Struggle for the sands of Xolobeni – From post-colonial environmental injustice to crisis of democracy

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3 Citations (Scopus)


In resource-rich South Africa, natural resource extraction has been fundamental to processes of primitive accumulation, forming the bedrock of the national economy. Accordingly, struggles for control over land and resources have been constant throughout this nation's history. The coastal sands of Xolobeni on South Africa's Wild Coast, where Australia's Mineral Commodities (MRC) and its South African subsidiary Transworld Energy and Minerals (TEM) Ltd. has set its sights on a wealth of titanium and other minerals, is home to one such struggle. Taking an approach of narrative enquiry, this article applies an analytic lens of post-colonial environmental injustice to show how the State has colluded with corporate powers to sacrifice marginal black South African communities upon an altar of development defined by extractivism and dominated by global capitalism. Its analysis reveals the captured South African state as the leading agent of “slow violence”, and argues that this conflict is indicative of a larger crisis of democracy. It also questions how communities who oppose mining and favour alternative forms of development, can successfully defend land and livelihoods. Reflecting on an ongoing court battle with Shell over seismic testing off the Wild Coast, the article concludes that the State cannot be depended upon to protect the interests of rural communities, or to deliver societal transformation, let alone decolonisation. The onus instead lies with the strength of civil society, backed up by the protective powers of an independent South African judiciary.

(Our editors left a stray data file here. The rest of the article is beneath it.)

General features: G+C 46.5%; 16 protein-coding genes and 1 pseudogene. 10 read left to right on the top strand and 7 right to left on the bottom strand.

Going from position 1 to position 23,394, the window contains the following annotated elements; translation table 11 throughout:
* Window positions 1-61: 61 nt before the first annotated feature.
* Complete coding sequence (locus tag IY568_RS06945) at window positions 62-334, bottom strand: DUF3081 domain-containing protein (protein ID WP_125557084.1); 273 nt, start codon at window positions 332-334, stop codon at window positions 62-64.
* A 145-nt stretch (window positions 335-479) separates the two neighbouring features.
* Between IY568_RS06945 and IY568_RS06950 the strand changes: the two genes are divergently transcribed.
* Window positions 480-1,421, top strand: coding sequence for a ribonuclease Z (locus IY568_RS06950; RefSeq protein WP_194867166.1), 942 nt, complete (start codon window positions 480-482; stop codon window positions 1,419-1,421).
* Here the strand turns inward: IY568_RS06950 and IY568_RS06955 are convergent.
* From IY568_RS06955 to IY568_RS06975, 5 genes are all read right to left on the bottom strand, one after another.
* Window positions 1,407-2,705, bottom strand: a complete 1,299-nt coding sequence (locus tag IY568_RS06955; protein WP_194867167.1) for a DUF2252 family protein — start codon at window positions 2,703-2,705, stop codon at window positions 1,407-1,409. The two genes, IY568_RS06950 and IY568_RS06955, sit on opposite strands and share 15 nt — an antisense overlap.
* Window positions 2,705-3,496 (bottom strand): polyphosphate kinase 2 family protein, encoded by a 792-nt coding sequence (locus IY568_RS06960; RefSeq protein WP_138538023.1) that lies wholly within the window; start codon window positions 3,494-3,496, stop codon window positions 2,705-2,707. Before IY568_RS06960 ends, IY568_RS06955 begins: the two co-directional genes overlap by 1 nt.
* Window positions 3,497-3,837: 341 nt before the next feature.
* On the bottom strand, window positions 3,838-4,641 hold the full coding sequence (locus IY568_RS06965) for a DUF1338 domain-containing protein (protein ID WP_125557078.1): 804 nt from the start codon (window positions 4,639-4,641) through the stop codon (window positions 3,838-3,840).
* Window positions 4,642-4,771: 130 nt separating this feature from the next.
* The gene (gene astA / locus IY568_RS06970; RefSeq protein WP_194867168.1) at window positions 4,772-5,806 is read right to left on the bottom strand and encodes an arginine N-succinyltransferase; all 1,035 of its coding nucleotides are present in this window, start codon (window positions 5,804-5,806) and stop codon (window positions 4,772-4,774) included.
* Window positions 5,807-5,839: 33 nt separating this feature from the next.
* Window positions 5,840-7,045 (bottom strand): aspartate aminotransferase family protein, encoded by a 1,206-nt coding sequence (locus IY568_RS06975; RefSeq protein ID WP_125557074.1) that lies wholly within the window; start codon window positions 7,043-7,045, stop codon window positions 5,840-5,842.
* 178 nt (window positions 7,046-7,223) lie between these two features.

Original languageEnglish
Pages (from-to)128-139
Number of pages12
Publication statusPublished - Jul 2022

ASJC Scopus subject areas

  • Sociology and Political Science


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